PRICE v. RALSTON
2 U.S. 60 (1790)

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U.S. Supreme Court

PRICE v. RALSTON, 2 U.S. 60 (1790)

2 U.S. 60 (Dall.)

Price
v.
Ralston, assignee of Pollard, a Bankrupt

Philadelphia Court of Common Pleas

August Sittings, 1790

This cause came before the Court, on a case stated for their opinion, in the following words: 'On the 23rd day of March, 1784, William Price, the plaintiff, shipped and consigned goods, by the Christian, to William Pollard, the bankrupt, one half for the account of the said William Pollard; and, at the same time, shipped and consigned other goods, by the Prince of Liege, to the said William Pollard, for the same account. And on the 18th day of May, following, the said William Price, shipped and consigned other goods, by the John, to the said William Pollard, for the same account; and on the 2nd day of September, in the same year, shipped and consigned, by the George, to the said William Pollard, other goods, for the same account; and the said William Price, on the 2nd day of December, 1785, shipped and consigned other goods, to Messrs. Robert Duncan, jun. & Co. of Philadelphia, being for and on account of the said William Price. The said Robert Duncan & Company, on receipt of them, deposited the said goods in the hands of the said William Pollard, for account of the said William Price. Considerable sales of the above mentioned goods, were made from time to time, by the said William Pollard, and monies received, for the debts outstanding on account of the said sales; the said Pollard, at different times previous to his becoming a bankrupt, as hereafter mentioned, took from some of the debtors bonds, payable to him, the said William Pollard, and not expressing his capacity of agent for the said Price. A commission of bankruptcy issued, the 28th day of June, 1787, against the said William Pollard, and on the 29th day of June, 1787, he was declared a bankrupt. At the time he was so declared a bankrupt, he had no specie proceeding from the said sales in his possession, separated and distinguished from specie belonging to

Page 2 U.S. 60, 61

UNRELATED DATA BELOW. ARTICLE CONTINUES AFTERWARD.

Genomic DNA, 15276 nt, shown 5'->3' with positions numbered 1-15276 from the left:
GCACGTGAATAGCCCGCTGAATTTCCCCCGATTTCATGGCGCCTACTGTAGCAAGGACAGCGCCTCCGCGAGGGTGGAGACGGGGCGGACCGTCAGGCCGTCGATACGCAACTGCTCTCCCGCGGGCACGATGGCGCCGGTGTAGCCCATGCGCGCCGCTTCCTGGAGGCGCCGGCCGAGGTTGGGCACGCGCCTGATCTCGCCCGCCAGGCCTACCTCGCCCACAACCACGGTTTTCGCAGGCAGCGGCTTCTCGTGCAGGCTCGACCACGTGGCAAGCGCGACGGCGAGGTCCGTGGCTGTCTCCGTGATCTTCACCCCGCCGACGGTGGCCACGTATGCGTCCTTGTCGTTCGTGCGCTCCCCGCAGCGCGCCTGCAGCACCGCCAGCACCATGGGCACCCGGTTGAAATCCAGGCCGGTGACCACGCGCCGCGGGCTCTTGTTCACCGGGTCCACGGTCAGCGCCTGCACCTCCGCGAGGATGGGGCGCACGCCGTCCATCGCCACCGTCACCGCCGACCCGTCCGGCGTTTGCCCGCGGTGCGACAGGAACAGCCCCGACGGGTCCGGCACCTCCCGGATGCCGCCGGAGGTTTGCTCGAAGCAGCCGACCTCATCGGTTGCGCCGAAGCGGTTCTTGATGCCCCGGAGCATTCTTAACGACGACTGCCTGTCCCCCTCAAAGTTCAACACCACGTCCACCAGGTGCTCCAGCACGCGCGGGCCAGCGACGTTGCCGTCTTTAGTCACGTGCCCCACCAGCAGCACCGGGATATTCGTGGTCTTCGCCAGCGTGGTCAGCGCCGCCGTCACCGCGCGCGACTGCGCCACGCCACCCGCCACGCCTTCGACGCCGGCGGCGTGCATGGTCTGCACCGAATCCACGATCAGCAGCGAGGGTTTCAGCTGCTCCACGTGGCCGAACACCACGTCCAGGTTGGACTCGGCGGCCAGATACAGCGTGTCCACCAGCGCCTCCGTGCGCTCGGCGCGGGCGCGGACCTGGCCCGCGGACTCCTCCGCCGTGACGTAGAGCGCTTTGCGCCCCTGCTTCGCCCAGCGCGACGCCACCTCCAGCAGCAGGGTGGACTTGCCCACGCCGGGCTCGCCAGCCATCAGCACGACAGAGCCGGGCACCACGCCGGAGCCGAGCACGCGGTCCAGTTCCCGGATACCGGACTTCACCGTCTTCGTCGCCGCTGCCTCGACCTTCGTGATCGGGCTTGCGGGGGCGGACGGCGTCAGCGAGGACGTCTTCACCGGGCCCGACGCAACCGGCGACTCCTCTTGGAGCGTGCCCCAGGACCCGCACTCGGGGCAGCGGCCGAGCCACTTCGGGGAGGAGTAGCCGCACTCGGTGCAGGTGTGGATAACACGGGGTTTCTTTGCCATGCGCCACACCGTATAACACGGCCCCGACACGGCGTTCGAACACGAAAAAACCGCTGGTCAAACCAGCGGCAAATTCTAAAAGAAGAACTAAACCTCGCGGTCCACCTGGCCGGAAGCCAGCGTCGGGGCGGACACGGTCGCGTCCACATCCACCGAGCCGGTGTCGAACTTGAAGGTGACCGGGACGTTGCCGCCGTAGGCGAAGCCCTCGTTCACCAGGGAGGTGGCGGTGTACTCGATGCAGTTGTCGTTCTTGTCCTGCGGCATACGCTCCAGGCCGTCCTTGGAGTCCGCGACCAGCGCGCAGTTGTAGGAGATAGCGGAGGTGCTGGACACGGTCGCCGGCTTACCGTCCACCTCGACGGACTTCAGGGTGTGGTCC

himself. The commissioners of bankruptcy appointed the said Robert Ralston, assignee. Part of the above several parcels of goods, were sold by the said William Pollard, previous to his bankruptcy; who, also previous to his said bankruptcy, received part of the money for which they were sold; the debts due for others of them were outstanding at said time, and part of each of the said several parcels, at the time of the said bankruptcy, were in the hands of said bankrupt, and were taken possession of by the said Robert Ralston, as assignee, and by him sold. Query 1st. Is not William Price entitled to a moiety of the outstanding debts, not reduced to bond, or note, due from the goods shipped as aforesaid, on his, and said William Pollard's account, each one half? 2nd. Is he not entitled to a moiety of the sales, made by said Robert Ralston, of the said goods, shipped as aforesaid, on said William Price's and William Pollard's account, each one half; which came to the said Robert Ralston's hands, as assignee, and which he has sold since? 3rd. Is not the said William Price entitled to the whole of the outstanding debts, not reduced to bond or note, due for the goods, shipped to Messrs. Robert Duncan, jun. & Company, and which were deposited with the same William Pollard, and sold by him previous to his bankruptcy? 4th. Is not the said William Price, entitled to the whole of the monies, proceeding from the sales of said last mentioned goods, which were in William Pollard's hands at the bankruptcy, and which the said Robert Ralston took as assignee and sold? 5th. Is William Price, or is the assignee of William Pollard, entitled to recover and receive the monies aforesaid, due upon bond payable to William Pollard, without describing him as agent, or attorney, for William Price?' Four of the questions being voluntarily yielded to Price's claim, the fifth was argued in favour of the plaintiff, by Rawle, and Todd; and, in favour of the defendant, by Ingersoll, and Coxe. It turned principally on the comparative meaning and construction of the following sections, in the statutes of 21. Fac. 1. 19. and in the act of Pennsylvania, for regulating bankruptcy. 'And for that, it often falls out, that many persons, before they become bankrupts, do convey their goods to other men, upon good consideration, yet still do keep the same, and are reputed the owners thereof, and dispose of the same, as their own: Sect. XI. Be it enacted, That, if at any time hereafter, any person, or persons, shall become bankrupt, and at such time as they shall so become bankrupt, shall, by the consent and permission of the true owner and proprietary, have in their possession, order and disposition, any goods or chattels, whereof they shall be reputed owners, and take upon them the sale, alienation, or disposition, [2 U.S. 60, 62]


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